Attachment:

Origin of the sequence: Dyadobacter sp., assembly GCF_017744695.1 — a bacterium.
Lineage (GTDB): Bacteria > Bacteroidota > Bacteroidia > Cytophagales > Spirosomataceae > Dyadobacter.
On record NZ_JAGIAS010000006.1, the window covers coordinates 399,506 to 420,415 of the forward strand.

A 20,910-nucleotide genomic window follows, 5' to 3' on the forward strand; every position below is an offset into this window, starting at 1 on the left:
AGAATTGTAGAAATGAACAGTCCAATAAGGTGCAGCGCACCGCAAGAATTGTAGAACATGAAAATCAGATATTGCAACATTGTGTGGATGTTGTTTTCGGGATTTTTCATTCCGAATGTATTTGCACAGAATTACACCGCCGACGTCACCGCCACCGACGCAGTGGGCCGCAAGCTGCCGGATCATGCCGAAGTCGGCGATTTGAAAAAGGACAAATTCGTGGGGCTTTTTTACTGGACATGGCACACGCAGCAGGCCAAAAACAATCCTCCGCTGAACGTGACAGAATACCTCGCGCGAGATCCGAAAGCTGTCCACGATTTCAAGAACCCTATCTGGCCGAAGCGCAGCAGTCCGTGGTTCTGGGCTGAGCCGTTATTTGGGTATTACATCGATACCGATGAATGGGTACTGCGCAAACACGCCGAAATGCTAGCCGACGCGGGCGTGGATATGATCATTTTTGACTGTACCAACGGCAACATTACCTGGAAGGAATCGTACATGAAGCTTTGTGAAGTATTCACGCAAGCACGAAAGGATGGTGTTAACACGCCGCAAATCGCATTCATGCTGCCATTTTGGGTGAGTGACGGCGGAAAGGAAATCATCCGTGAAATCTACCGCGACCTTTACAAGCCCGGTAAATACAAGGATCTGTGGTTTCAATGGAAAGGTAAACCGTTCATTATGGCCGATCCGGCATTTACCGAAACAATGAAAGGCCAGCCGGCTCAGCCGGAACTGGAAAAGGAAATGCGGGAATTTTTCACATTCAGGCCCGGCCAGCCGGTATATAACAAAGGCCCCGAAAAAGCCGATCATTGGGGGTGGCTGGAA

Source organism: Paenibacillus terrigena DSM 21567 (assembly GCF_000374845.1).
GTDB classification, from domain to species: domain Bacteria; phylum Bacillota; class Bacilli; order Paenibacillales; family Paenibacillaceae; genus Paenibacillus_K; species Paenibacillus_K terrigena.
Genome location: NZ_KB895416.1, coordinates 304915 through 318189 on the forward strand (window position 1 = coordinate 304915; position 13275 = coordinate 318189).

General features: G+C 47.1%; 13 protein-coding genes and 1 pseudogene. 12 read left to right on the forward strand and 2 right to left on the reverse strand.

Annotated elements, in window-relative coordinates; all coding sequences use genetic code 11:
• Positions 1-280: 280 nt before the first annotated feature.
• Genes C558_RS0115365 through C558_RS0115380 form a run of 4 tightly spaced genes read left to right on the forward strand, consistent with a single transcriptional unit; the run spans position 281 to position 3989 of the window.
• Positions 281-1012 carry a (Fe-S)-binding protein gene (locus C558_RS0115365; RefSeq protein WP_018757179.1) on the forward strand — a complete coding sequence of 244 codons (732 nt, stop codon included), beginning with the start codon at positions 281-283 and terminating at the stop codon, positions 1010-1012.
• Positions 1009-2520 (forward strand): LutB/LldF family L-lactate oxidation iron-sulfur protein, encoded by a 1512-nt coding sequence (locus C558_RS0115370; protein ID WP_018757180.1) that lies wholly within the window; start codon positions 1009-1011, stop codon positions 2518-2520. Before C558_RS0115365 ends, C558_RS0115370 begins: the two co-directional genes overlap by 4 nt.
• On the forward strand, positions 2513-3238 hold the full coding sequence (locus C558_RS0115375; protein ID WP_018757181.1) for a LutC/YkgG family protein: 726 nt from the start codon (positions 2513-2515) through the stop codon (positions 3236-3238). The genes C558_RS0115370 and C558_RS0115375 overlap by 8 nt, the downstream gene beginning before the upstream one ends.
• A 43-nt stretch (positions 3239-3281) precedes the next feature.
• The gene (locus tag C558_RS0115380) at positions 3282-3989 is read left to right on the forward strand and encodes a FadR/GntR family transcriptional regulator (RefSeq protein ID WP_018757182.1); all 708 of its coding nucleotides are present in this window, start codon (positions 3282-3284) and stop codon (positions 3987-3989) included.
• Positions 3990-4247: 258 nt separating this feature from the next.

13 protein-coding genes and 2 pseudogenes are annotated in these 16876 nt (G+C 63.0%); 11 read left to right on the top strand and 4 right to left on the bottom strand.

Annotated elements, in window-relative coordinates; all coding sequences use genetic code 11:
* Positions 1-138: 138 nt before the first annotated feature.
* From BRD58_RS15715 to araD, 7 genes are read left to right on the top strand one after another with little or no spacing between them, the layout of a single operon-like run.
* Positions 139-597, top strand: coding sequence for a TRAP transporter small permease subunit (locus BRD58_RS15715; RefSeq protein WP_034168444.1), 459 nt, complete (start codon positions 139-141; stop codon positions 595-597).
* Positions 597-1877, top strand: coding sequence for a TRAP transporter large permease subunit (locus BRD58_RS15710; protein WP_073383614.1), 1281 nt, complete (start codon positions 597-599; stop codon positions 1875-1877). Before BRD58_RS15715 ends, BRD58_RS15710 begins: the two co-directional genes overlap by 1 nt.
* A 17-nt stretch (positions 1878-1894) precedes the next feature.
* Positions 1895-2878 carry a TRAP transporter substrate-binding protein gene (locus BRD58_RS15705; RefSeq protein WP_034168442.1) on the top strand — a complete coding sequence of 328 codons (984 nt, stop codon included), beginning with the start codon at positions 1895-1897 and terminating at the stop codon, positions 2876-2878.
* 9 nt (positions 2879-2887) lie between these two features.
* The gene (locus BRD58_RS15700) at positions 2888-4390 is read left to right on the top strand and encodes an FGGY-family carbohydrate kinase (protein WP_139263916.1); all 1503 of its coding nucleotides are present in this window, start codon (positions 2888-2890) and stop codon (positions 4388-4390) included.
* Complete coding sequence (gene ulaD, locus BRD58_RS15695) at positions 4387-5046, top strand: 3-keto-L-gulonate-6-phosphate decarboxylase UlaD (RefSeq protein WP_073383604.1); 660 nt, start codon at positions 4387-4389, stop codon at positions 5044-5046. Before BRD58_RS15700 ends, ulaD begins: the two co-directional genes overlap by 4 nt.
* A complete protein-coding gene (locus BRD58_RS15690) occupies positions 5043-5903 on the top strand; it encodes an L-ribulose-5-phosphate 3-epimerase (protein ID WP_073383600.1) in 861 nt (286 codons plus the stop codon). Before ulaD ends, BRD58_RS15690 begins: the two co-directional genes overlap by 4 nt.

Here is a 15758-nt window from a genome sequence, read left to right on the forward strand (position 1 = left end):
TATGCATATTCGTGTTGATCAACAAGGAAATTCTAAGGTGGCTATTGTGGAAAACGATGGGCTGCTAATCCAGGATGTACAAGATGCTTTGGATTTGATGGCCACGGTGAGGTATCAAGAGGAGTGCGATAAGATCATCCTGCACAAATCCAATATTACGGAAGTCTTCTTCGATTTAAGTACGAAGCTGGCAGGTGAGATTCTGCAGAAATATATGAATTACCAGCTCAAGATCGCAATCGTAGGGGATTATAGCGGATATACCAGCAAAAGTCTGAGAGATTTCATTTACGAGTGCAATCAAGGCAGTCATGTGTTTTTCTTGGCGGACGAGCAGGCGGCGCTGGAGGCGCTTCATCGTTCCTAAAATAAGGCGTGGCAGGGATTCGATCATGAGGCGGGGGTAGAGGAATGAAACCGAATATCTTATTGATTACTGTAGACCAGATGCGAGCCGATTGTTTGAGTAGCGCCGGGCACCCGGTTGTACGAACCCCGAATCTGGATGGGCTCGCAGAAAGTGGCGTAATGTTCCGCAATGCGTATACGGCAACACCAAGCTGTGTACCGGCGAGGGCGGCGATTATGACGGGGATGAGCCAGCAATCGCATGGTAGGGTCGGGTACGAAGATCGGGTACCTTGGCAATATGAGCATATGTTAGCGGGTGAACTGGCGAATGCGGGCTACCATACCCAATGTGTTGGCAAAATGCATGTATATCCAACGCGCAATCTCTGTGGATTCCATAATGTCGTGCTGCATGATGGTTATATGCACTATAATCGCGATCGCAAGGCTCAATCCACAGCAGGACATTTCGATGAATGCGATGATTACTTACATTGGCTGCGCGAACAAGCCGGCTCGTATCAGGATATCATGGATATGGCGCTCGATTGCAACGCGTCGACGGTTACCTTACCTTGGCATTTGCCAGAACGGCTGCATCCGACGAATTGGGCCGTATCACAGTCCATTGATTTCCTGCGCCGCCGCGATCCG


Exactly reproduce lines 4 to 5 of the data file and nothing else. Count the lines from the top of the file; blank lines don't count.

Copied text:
A 20,910-nucleotide genomic window follows, 5' to 3' on the forward strand; every position below is an offset into this window, starting at 1 on the left:
AGAATTGTAGAAATGAACAGTCCAATAAGGTGCAGCGCACCGCAAGAATTGTAGAACATGAAAATCAGATATTGCAACATTGTGTGGATGTTGTTTTCGGGATTTTTCATTCCGAATGTATTTGCACAGAATTACACCGCCGACGTCACCGCCACCGACGCAGTGGGCCGCAAGCTGCCGGATCATGCCGAAGTCGGCGATTTGAAAAAGGACAAATTCGTGGGGCTTTTTTACTGGACATGGCACACGCAGCAGGCCAAAAACAATCCTCCGCTGAACGTGACAGAATACCTCGCGCGAGATCCGAAAGCTGTCCACGATTTCAAGAACCCTATCTGGCCGAAGCGCAGCAGTCCGTGGTTCTGGGCTGAGCCGTTATTTGGGTATTACATCGATACCGATGAATGGGTACTGCGCAAACACGCCGAAATGCTAGCCGACGCGGGCGTGGATATGATCATTTTTGACTGTACCAACGGCAACATTACCTGGAAGGAATCGTACATGAAGCTTTGTGAAGTATTCACGCAAGCACGAAAGGATGGTGTTAACACGCCGCAAATCGCATTCATGCTGCCATTTTGGGTGAGTGACGGCGGAAAGGAAATCATCCGTGAAATCTACCGCGACCTTTACAAGCCCGGTAAATACAAGGATCTGTGGTTTCAATGGAAAGGTAAACCGTTCATTATGGCCGATCCGGCATTTACCGAAACAATGAAAGGCCAGCCGGCTCAGCCGGAACTGGAAAAGGAAATGCGGGAATTTTTCACATTCAGGCCCGGCCAGCCGGTATATAACAAAGGCCCCGAAAAAGCCGATCATTGGGGGTGGCTGGAA